I would like to see the open source Stack Exchange clones (OSQA/Shapado) to implement the same API, and this would help considerably.

4 Answers 4


There wouldn't be a lot of code re-use between the SE API (.NET), OSQA (Python) and Shapado (Rails). If others want to, they can implement a compatible API without any of the server-side code. In fact, that's one of the biggest selling points of this type of API, it uses standards like HTTP and JSON that you can produce with any web framework. With a properly documented API anyone else out there can make a compatible version if it's in their interests to do so.

  • 1
    Good point .. but now add an official 'test suite' to validate/endorse a 3rd party implementation ..
    – lexu
    Commented May 21, 2010 at 6:33
  • 2
    The others had no trouble ripping off the UX, it shouldn't be too difficult for them to follow suit on the API. Commented May 21, 2010 at 6:33
  • 2
    'ripping' of is so negativ... (cloning an idea is a compliment to the original good idea) The value of all the stack-apps is not so much the code, it's the community.
    – lexu
    Commented May 21, 2010 at 6:36
  • 2
    'ripping off' is the right word. Commented May 21, 2010 at 6:39
  • 1
    Rip off, borrow or clone - the fact remains that anyone interested in presenting a compatible API could do so without a lot of effort. We've already defined the methods, rooted out methods that did not work well (or were lacking) and put it to the test. Monkey see? Monkey can copy.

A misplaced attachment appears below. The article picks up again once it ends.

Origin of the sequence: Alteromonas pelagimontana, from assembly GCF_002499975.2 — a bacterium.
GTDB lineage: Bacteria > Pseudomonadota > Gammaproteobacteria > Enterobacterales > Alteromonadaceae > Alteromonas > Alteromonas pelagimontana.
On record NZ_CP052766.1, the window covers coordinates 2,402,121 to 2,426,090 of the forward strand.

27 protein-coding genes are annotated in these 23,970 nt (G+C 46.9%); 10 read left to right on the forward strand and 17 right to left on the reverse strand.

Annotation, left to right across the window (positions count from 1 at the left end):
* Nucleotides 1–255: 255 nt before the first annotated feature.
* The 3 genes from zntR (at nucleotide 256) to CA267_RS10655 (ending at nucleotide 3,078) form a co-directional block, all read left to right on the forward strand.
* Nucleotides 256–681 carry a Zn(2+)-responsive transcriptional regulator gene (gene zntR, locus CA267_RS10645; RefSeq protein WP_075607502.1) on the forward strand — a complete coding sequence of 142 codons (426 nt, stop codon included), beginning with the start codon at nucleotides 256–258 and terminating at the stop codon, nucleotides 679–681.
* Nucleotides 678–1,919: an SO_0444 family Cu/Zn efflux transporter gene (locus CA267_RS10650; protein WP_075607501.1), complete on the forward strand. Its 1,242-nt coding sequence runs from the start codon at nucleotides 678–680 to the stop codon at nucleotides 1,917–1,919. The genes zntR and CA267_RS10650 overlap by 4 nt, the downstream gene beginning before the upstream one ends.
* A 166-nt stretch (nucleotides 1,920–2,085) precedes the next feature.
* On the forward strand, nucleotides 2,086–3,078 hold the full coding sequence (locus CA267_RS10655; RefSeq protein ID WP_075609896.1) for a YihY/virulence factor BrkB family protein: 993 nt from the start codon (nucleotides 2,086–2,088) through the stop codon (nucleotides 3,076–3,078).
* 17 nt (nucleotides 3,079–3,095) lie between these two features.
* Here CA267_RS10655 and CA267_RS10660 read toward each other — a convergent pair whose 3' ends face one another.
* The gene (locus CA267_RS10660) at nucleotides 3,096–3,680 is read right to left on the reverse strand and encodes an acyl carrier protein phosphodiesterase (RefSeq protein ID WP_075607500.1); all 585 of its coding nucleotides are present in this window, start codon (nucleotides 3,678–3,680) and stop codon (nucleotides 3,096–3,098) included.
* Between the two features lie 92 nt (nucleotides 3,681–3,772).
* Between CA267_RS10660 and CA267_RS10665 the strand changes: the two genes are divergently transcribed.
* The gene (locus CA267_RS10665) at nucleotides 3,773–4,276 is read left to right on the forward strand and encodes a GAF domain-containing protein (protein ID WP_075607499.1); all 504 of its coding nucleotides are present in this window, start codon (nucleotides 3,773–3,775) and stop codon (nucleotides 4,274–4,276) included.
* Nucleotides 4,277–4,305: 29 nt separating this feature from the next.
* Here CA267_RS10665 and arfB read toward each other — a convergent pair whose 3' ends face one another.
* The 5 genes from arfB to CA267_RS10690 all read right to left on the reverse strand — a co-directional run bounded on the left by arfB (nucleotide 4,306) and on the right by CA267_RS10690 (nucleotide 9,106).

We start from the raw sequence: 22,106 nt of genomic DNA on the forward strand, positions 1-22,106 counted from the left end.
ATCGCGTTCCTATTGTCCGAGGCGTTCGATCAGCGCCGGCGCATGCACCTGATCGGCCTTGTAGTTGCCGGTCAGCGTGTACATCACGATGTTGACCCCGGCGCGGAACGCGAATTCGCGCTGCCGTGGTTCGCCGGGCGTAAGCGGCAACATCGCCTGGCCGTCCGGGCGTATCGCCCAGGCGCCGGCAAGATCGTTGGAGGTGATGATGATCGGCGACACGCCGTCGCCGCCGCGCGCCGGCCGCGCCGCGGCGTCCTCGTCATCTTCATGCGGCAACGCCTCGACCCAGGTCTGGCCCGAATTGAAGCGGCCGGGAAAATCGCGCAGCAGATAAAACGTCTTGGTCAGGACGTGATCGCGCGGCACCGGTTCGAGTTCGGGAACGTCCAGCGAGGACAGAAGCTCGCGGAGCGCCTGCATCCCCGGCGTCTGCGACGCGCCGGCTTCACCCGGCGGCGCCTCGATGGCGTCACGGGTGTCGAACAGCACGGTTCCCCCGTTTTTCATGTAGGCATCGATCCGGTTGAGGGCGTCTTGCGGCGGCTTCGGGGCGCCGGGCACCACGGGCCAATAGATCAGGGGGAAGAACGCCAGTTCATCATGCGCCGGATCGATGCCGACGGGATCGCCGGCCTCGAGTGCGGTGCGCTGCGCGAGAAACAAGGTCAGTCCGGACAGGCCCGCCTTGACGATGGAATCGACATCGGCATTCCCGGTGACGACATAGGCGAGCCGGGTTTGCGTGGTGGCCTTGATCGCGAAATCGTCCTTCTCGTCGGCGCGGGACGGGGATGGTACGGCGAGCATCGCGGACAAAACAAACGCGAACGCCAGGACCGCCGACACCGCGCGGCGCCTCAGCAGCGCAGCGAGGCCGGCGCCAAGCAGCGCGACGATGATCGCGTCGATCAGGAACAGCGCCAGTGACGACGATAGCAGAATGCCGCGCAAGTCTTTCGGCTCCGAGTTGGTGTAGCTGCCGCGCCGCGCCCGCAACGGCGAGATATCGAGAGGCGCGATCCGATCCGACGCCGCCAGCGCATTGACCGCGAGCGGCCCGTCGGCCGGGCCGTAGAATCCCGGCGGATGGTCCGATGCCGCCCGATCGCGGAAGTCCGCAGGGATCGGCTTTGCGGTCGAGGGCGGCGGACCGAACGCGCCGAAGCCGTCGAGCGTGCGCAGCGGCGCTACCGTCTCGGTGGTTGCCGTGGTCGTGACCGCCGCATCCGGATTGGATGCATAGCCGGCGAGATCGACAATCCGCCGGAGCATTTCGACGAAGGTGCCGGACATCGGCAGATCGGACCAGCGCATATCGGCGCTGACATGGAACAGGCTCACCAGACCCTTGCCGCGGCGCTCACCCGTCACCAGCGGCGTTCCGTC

– Tim Post
    Commented May 21, 2010 at 9:20

The SO engine isn't getting open sourced in the foreseeable future. The API is part of the engine, so it isn't either.

That being said, we do make all of the data "open-source" (cc-wiki, but close enough), there's MarkDownSharp, and some more stuff coming down the pipeline.

API specifically, all the external bits of our test suite are part of The World's Worst StackOverflow Clone.


Just like they cloned the format and concept, they can clone the API. It's self-documenting and available for testing.

There would be no gain in open-sourcing the server-sided layer of it, and documenting a 'protocol' would be too constraining and involve too much effort.

I say it's fine just the way it is.


I can't help but wonder how this is going to help Jeff and Co feed their kids?

  • well, popularity does convey some advantages; to be seen as "the standard" and "worth copying" is beneficial. Also, since we can't open source the engine (though we already do open source some other related stuff, with more to come) others may want options. Commented May 21, 2010 at 7:39
  • I just wanted to give the OP a slightly different perspective. When you ask somebody to give their hard work for free to benefit others, you also need to consider what the impact on them is. Commented May 22, 2010 at 2:29

You must log in to answer this question.

Not the answer you're looking for? Browse other questions tagged .